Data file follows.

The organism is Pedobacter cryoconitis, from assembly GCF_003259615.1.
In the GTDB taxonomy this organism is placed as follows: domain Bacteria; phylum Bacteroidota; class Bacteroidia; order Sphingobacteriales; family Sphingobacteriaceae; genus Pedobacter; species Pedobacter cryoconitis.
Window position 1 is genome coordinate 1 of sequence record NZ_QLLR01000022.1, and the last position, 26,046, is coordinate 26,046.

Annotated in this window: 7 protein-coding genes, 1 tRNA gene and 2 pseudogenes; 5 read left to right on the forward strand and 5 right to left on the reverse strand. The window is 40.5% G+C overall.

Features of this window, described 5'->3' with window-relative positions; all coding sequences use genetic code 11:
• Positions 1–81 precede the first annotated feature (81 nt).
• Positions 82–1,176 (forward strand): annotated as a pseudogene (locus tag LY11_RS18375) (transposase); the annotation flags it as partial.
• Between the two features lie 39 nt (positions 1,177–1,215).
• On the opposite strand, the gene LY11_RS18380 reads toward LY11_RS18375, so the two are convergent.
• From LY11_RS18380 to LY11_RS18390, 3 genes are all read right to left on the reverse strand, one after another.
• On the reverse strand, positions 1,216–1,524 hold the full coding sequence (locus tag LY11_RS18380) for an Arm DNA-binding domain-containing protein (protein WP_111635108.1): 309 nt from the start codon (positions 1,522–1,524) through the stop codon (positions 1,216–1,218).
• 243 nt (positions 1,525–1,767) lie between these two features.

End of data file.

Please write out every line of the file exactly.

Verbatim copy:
The organism is Pedobacter cryoconitis, from assembly GCF_003259615.1.
In the GTDB taxonomy this organism is placed as follows: domain Bacteria; phylum Bacteroidota; class Bacteroidia; order Sphingobacteriales; family Sphingobacteriaceae; genus Pedobacter; species Pedobacter cryoconitis.
Window position 1 is genome coordinate 1 of sequence record NZ_QLLR01000022.1, and the last position, 26,046, is coordinate 26,046.

Annotated in this window: 7 protein-coding genes, 1 tRNA gene and 2 pseudogenes; 5 read left to right on the forward strand and 5 right to left on the reverse strand. The window is 40.5% G+C overall.

Features of this window, described 5'->3' with window-relative positions; all coding sequences use genetic code 11:
• Positions 1–81 precede the first annotated feature (81 nt).
• Positions 82–1,176 (forward strand): annotated as a pseudogene (locus tag LY11_RS18375) (transposase); the annotation flags it as partial.
• Between the two features lie 39 nt (positions 1,177–1,215).
• On the opposite strand, the gene LY11_RS18380 reads toward LY11_RS18375, so the two are convergent.
• From LY11_RS18380 to LY11_RS18390, 3 genes are all read right to left on the reverse strand, one after another.
• On the reverse strand, positions 1,216–1,524 hold the full coding sequence (locus tag LY11_RS18380) for an Arm DNA-binding domain-containing protein (protein WP_111635108.1): 309 nt from the start codon (positions 1,522–1,524) through the stop codon (positions 1,216–1,218).
• 243 nt (positions 1,525–1,767) lie between these two features.